In many ways, they are typical children. Their favorite foods are macaroni and cheese and anything from McDonald's. They love to play video games and download the latest music. Some play baseball. Others like karate. And most of them have dreams. Maybe they'll be a movie star, a teacher, the next Kobe Bryant.
But these young people's lives are decidedly not typical, with the odds seriously stacked against them.
At an early age, many have been abused, neglected or abandoned and surrounded by the negative influences of adults unable to cope.
Love is a four-letter word they don't understand — until they step into the arms of a foster care parent.
For the past three years, Tricia Coe and her husband, Bobby, have nurtured about a dozen children whose innocence has been betrayed.
They've welcomed them into their home, fed them, clothed them and helped them navigate the challenges of their young lives.
Most importantly, they've worked hard to give them a future.
Being a foster care parent isn't easy and requires a special commitment, the Coes admit.
Each day can bring a new obstacle or even a new child at your front door.
But the Hagerstown couple wouldn't have it any other way.
"People say we have changed the lives of these children," Tricia Coe said. "They have it wrong. These children have changed our lives."
The couple's dedication to reaching out to the youngest members of the community hasn't gone unrecognized.
Recently, the Coes were named Washington County Foster Care Parents of the Year by the Washington County Department of Social Services.
Though thrilled with the recognition, "we were shocked, quite honestly," Coe said. "Being new resource parents and not having that many kids, we never would have hoped to even be nominated, much less be selected. It is quite an honor."
But what set them apart was their devotion to keeping siblings together, which was the theme of this year's award.
"Too often, when children enter foster care, siblings are split up," Coe said. "I feel that siblings deserve to know about each other and have the best possible relationship. Anything my husband and I can do to facilitate sibling relationships among our children, we will do."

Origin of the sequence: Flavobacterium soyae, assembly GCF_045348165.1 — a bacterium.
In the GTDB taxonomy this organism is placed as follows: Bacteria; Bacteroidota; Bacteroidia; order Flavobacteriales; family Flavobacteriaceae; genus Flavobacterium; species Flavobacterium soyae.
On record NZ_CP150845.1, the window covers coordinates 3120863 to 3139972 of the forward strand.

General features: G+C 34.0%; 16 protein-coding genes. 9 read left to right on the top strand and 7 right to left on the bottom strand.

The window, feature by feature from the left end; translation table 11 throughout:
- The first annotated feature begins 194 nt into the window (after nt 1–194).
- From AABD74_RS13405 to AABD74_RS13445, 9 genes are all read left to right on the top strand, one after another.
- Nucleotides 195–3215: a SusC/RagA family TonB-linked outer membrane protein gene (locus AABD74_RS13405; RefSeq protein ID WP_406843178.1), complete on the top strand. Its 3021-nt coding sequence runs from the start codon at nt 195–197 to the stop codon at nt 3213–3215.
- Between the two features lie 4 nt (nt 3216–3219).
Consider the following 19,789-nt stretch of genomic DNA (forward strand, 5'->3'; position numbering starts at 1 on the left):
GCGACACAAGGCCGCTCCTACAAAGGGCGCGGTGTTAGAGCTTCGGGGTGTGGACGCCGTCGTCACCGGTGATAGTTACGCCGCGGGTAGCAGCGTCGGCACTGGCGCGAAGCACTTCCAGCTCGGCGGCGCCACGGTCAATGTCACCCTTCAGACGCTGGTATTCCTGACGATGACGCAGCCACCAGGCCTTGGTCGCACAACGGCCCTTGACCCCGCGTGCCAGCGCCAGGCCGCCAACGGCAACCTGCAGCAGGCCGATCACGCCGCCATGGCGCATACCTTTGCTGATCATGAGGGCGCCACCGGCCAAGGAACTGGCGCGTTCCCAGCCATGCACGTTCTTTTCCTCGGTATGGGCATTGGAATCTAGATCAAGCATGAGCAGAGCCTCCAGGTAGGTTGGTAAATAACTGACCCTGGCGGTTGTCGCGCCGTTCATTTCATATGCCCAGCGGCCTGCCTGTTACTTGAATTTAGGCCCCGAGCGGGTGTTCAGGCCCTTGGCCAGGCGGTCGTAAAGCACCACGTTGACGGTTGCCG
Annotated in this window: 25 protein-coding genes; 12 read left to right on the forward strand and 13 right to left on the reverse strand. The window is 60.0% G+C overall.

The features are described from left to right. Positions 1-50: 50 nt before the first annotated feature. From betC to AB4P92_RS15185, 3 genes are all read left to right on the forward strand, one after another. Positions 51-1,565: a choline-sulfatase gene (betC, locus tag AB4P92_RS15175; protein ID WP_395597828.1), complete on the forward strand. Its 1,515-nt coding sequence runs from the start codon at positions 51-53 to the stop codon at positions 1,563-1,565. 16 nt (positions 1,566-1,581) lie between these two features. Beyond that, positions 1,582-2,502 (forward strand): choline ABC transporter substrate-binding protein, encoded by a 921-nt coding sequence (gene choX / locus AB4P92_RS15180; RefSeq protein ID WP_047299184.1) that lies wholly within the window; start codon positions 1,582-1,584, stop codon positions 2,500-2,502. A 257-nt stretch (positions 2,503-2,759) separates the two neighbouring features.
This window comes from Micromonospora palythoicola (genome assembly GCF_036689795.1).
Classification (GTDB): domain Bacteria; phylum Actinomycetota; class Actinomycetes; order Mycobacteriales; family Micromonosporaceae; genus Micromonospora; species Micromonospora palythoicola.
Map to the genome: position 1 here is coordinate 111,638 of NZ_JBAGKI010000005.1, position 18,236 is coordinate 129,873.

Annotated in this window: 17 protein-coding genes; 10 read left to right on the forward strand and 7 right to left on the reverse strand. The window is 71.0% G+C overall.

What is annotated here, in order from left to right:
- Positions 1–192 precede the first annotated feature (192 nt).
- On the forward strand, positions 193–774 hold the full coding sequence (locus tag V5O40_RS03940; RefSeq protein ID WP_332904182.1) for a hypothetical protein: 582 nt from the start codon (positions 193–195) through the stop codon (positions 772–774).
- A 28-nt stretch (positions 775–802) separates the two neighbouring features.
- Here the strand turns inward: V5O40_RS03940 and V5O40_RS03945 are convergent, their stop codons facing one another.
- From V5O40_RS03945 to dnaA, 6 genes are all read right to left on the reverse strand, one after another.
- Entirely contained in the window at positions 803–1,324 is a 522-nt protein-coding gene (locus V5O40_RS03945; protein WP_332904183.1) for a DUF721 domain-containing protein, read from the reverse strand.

Coe knows first hand the love of foster and "forever" parents.
"I was a foster child who was adopted," she said. "Being a foster and adoptive parent is just something I always wanted to do. Luckily, Bobby was all for it. So we pursued it."
She also understands the importance of keeping siblings together.
Coe said she had two brothers and two sisters in her adoptive family.
"We were a close family and I treasure the childhood I had," she said. "I did, however, wonder if I had brothers and sisters out there somewhere. Ultimately, I found out that I have many of both. I'm the oldest of six children in my biological mother's family and the oldest of three in my biological father's family. Bobby grew up with three brothers and a sister. So family has always been important to both of us."
The Coes began the foster care licensing process about four years ago and Tricia Coe can vividly remember the couple's first foster child.
The child was in their home for only one night before being reunited with her family. But it was long enough for the Coes to realize this is what they were meant to do.
Since then, "we have provided foster care to about 12 children over the last three years," she noted. "Most of those were short-term placements. The ages of the kids we've had range from 2 years up to 17 years of age."
Coe said the couple has had twin teenage boys for a couple of months, and the day they left, "we were asked to take a pair of sisters. We were told it would be a long-term placement. And it was. We adopted those two girls — Laiaunya, 16, and Ayana, 14, in April 2012, after they had been here two years."
The sisters' younger brother came to live with the Coes almost a year ago and the couple is in the process of adopting him, as well.
In addition, Coe said the children have an older brother who resides in an out-of-state treatment facility.
"He is like a son to us, also," she said. "We stay in touch through weekly phone calls, letters, packages, and we visit him as often as we are able to. We even took a 10-hour road trip to see him during the holidays."
Coe said the couple's family also includes her husband's adult children from a previous marriage, as well as four grandsons.
Although being a foster care parent can be challenging, Coe said "It's definitely rewarding. Seeing a child's face the first time they go to a farm or the first time they had a birthday party feels so good. Fostering and adopting our kids has been its own reward. These kids are so resilient, so determined and so amazing."
Coe said it takes a special commitment to be a foster-care parent, and her parents had that kind of commitment.
"They instilled it in me at an early age," she said. "I was helping feed and change babies for as long as I can remember. I was fortunate enough to marry a wonderful man who is equally committed to foster care."
With that commitment comes a special bond, Coe noted.
"You do develop a bond with each child who enters your home," she said. "You just have to hope you have done something good for them while they were here, and you wish them a bright and happy future."
After leaving the Coes, some of the children make a point of keeping the couple up to date on what is going on in their lives.
"With social media, it's pretty easy to stay in contact," she said.
Coe said she and her husband received their award at a reception at Government House in Annapolis.
"In addition to a beautiful certificate, we had our picture taken with the governor's wife and our family was given a year's membership to the Baltimore zoo," she noted.
They also received a card and gift certificate from the Washington County Department of Social Services.
"The whole experience is something we will remember for a lifetime," Coe said.